Our children are being failed by a childcare system that is simply not fit for purpose. Parents, families, communities, the economy, and childcare professionals are being failed by a model that is broken.
On February 17th, childhood and early-education professionals and students will rally outside the Dáil to protest against the Government’s continued failure to deliver childcare and early education that works for families, childcare workers and, most importantly, children. The rally, organised by the Association of Childhood Professionals, will demand the Government recognises and accepts its responsibility for sufficient funding to adequately resource all areas of childcare and childhood education.
Because of low wages, those working in the sector are subsidising early-childhood education and care, and this can’t continue. The rally will also highlight the importance of early childhood education and care, and the vital part played by professionals in supporting families and children at this key development stage.
There are a number of practical, simple steps that could be put into action to develop a system we can all be proud of:
STEP 1: Experiencing best practice
Childcare professionals must be exposed to quality practice to reach their full potential and to achieve quality outcomes for children. A number of early education facilities in Ireland are recognised for best practice and identifiable by Tusla (the child and family agency) inspectors. At least one quality service in each county should be funded to open its doors so others working in the sector can understand and experience best practice first hand. I have held many such open days and find childcare providers are crying out for such experience. This would support new ideas and quality care being put into practice around the country.
Similarly, we will only have quality childcare when managers are totally competent in all aspects of running a professional facility. A training and mentoring programme for managers is needed. Managers should have at least two compulsory training days a year with a mentor who knows what it is like to run a busy, quality childcare centre. Tusla inspection reports could identify common areas of non-compliance. Mentoring is what really makes the difference in providing quality services and meeting all regulations.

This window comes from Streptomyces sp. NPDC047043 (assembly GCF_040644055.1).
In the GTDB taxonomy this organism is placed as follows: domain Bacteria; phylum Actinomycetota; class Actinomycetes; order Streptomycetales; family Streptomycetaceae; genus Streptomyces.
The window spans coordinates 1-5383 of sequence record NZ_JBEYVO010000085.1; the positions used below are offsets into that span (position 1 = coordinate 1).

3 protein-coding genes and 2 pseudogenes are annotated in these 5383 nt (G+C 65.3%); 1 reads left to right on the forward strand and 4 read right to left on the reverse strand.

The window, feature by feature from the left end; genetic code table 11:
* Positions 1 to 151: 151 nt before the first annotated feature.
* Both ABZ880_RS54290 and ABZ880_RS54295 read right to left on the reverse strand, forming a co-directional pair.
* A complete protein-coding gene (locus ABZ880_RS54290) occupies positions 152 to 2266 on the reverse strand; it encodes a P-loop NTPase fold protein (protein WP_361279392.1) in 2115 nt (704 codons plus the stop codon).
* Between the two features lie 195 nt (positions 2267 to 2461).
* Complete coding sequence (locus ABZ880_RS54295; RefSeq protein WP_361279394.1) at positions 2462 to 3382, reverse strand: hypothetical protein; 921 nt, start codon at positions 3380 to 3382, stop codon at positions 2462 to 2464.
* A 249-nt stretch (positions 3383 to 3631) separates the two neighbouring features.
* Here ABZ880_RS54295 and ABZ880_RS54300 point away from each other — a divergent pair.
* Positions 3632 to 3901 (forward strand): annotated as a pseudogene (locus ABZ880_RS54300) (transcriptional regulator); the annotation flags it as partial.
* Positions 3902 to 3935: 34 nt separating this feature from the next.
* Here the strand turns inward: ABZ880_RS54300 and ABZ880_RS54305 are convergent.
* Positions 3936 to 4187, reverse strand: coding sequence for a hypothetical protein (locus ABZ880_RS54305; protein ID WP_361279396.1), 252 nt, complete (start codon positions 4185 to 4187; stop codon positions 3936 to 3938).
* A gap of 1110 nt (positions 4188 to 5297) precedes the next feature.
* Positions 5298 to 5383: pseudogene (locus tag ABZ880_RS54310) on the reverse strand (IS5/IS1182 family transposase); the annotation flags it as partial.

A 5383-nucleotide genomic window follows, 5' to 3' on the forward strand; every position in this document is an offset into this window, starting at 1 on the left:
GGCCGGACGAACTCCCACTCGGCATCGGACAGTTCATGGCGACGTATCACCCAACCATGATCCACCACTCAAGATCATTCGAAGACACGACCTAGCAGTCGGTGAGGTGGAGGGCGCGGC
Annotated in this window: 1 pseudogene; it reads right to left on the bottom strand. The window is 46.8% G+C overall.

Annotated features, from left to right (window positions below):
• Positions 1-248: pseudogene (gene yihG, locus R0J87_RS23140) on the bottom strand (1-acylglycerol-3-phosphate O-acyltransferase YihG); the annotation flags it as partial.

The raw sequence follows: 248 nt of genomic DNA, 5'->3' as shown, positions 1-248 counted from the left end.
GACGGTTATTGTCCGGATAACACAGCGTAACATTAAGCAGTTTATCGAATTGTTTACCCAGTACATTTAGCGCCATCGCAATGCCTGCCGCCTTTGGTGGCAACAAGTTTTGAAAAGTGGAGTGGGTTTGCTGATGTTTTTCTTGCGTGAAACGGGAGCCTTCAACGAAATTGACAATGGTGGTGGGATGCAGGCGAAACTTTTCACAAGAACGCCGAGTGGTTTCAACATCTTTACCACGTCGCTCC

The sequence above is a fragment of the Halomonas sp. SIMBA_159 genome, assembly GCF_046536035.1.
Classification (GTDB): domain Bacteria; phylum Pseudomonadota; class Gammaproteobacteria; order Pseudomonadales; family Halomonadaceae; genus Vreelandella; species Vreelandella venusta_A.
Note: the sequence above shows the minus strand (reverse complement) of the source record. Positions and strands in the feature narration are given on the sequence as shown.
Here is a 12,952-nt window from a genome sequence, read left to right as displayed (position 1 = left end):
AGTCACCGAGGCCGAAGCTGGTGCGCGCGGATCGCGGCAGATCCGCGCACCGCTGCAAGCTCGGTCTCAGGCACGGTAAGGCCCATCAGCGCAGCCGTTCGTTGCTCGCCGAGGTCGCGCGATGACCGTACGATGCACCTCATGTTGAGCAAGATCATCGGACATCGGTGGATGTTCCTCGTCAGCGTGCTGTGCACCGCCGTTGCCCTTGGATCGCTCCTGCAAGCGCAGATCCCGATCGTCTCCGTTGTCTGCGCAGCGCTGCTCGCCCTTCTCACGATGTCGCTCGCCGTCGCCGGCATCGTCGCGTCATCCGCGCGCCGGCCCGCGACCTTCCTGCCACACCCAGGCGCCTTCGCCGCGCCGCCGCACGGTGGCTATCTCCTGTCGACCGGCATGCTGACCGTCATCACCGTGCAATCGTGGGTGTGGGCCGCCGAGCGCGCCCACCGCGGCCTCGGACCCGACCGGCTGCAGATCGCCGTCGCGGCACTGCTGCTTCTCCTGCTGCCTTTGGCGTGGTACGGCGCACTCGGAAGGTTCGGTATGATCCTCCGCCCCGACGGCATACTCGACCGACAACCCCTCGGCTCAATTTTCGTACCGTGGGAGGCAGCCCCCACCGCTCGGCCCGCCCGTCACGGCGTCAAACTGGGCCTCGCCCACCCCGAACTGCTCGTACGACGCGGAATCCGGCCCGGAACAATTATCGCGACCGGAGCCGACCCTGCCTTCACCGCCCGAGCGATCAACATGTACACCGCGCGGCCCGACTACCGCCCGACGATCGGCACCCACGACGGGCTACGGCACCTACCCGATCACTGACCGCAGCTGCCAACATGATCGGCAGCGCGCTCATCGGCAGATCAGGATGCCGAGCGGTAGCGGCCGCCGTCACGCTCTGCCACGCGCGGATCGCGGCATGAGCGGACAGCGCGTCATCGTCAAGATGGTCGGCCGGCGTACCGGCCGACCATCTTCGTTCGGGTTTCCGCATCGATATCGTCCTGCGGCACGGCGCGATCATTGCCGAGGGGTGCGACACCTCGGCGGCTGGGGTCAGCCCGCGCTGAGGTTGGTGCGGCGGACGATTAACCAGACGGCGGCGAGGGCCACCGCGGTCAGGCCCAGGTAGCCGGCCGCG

STEP 2: Increase Funding
We cannot expect professionalism in childcare without funding it. We need an increase of GDP from 0.1 per cent to the European average of 0.7 per cent. Payment for “non-contact” time (not directly caring for children) but spent on necessary documentation should be available to providers. There are many regulatory demands, and rightly so, but no monetary support to ensure regulations are met. All the extra time in administration to deliver government schemes – such as Early Childhood Care and Education, or Training and Employment Childcare – puts pressure on resources.
STEP 3: Providers of free Early Childhood Care and Education should be evaluated by Siolta
Providers of the Government subsidised Early Childhood Care and Education should be evaluated by Siolta (the national quality framework for early childhood education) to ensure all children receive a high standard of care and early education. Currently, two levels of capitation go to providers, with a higher fee for services with staff who have a BA. This is too restrictive and doesn’t necessarily mean a centre is a quality service. If the higher fee went to providers with qualified staff as well as a Siolta accredited service, standards would be improved within 18-24 months. I know first-hand that the highest level Siolta award involves a lot of work and commitment. It is a worthwhile process requiring management, staff and parents to work together, resulting in excellent quality of childcare.
STEP 4: Collaboration
The Department needs to work with those providing childcare in order to develop a sustainable, efficient and effective model of care and early education. We will only do that through meaningful collaboration with those at the coalface who have in-depth experience of how to deliver best outcomes for children and families. We need to listen to those who care for our children and take their insights and opinions on board.
The childcare profession plays a crucial role in community and family life but is undervalued and under-resourced. The Government needs to support those caring for our youngest citizens. Many members of our profession are on little more than minimum wage and we are losing qualified, experienced staff who can’t afford to stay in the profession. Earning a professional wage and desiring to support a child’s development should not be mutually exclusive.
Source Article from http://www.irishtimes.com/news/education/the-childcare-problem-we-need-to-listen-to-what-workers-are-telling-us-1.2101629
The childcare problem: We need to listen to what workers are telling us
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